This article is an excerpt from the Shortform book guide to "Psycho-Cybernetics" by Maxwell Maltz. Shortform has the world's best summaries and analyses of books you should be reading.
Like this article? Sign up for a free trial here .
What exactly is the subconscious mind? How is the subconscious mind implicated in self-sabotaging behavior?
Your subconscious mind is a reservoir of thoughts, feelings, and memories that are beneath your conscious awareness. It records and stores your every experience. In fact, your subconscious mind is always directing you towards a goal, even if you’re not aware of it. If you are consistently failing to achieve the goals you set for yourself, your subconscious is at fault.
In this article, we’ll explain why subconscious self-sabotaging occurs—the answer lies with your self-image.
Your Subconscious Mind Is Always Awake
There is still much to be learned about how the subconscious mind works. However, neuroscientists have confirmed that 95% of your brain activity takes place beyond your conscious awareness, in your subconscious mind. Further, research reveals that your subconscious mind makes decisions about how you choose to feel or act before your conscious mind even perceives the need to make a decision.
In addition, your subconscious mind is always alert—one of its jobs is to control your bodily functions and processes so it stays awake even while you’re asleep. Even if you’re not consciously aware of something happening in your environment, your subconscious mind is paying attention to every little detail, and recording the entire experience.
How the Subconscious Mind Influences Goal-Orinted Behavior
In his book Psycho-Cybernetics, Maltz argues that subconscious self-sabotaging is the reason why people act in ways that are in opposition to their goals.
But how does your subconscious mind decide whether or not to pursue a goal? Your self-image programs your subconscious mind to achieve goals. If you have a positive self-image, your subconscious works to help you achieve your goals. If you have a negative self-image, your subconscious works to sabotage your goals.
- For example, if your self-image tells your subconscious mind that you’re good at and enjoy cooking, you’ll approach your time in the kitchen with confidence. However, if your self-image tells your subconscious mind that you hate cooking and always make the most awful meals, you’ll approach the task with a feeling of trepidation. In both cases, the way you think and feel impacts how competently you prepare your meal, and the results that you get (enjoyable meal or terrible meal).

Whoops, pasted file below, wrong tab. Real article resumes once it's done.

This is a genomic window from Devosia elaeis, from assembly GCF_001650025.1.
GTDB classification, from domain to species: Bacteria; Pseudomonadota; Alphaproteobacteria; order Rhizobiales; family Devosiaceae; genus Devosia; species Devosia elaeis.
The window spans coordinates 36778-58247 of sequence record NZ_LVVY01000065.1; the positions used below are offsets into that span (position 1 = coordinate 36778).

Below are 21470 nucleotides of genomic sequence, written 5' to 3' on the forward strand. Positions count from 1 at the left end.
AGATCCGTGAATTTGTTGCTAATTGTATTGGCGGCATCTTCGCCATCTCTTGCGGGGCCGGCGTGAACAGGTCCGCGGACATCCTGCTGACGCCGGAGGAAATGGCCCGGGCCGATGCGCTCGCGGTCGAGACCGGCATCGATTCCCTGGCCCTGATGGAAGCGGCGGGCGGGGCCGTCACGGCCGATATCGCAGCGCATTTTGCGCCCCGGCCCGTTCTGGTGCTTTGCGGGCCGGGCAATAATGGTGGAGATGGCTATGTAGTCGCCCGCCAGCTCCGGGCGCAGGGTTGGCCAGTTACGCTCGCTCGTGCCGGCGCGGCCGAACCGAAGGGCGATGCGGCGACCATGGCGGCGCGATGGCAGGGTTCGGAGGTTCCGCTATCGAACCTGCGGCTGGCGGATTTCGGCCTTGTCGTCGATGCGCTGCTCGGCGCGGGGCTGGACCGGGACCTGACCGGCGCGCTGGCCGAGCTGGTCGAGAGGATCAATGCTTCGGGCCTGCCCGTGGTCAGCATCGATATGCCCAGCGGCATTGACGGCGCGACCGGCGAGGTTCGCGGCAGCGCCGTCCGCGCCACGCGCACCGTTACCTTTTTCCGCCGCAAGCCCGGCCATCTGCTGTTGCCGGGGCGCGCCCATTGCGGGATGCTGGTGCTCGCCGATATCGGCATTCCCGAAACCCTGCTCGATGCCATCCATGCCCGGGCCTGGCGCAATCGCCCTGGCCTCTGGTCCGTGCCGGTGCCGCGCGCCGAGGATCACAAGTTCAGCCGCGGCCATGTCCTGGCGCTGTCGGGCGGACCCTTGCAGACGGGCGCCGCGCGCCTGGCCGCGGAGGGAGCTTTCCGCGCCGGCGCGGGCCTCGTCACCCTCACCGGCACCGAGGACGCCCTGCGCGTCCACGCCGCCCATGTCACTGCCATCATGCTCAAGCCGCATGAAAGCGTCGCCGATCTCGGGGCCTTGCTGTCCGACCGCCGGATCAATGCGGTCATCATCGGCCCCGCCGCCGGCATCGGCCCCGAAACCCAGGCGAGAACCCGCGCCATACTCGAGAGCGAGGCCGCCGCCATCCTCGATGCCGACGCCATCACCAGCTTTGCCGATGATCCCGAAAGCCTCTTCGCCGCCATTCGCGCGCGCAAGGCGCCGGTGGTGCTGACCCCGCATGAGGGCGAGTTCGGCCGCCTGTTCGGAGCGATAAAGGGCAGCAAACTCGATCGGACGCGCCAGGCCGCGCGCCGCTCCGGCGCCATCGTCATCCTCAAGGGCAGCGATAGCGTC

Like a machine, your subconscious mind works automatically and impersonally to achieve the goals that your self-image sets for it, and your behaviors depend on how your self-image has programmed your subconscious to act. Your subconscious mind believes your self-image to be true and doesn’t question what your self-image programs it to do (like a calculator doesn’t care about the numbers you input). Therefore, your self-image dictates the limits of your accomplishments.
Your Subconscious Follows Your Real Self-Image, No Matter What
If the goals you consciously set for yourself are inconsistent with the subconscious goals your self-image sets for you, your subconscious will reject them. Maltz argues that no amount of willpower or positive thinking will change your results unless you make a conscious attempt to change your self-image and your beliefs. The person who believes she’s a terrible cook will never enjoy cooking no matter how many times she superficially affirms to herself “I’m an excellent cook” (she says it but doesn’t believe it) since her subconscious mind isn’t taking instructions from her, but from her self-image (where her real beliefs are stored).
So, if you’ve identified with being a failure so often that it’s now a part of your self-image, then no matter how hard you work towards achieving something, your subconscious will always find a way for you to fail. If you’ve identified yourself as a victim of circumstances, then your subconscious will always lead you to situations that make you feel powerless. The feedback loop (your behavior plus your interpretation of your experience) will continue to reinforce this pattern.
Maltz, therefore, concludes that, if you want to achieve success and happiness—according to the goals you’ve consciously set out for yourself—you need to ensure that you have a positive self-image. This is the only way to ensure that your subconscious works with you to achieve your idea of success, rather than leading you down a path that works against what you want.
———End of Preview———
Like what you just read? Read the rest of the world's best book summary and analysis of Maxwell Maltz's "Psycho-Cybernetics" at Shortform .
Here's what you'll find in our full Psycho-Cybernetics summary :
- How to program your mind in the same way you’d program a machine
- How your self-image and patterns of thinking impact everything you do
- Five methods you can use to improve self-image and create success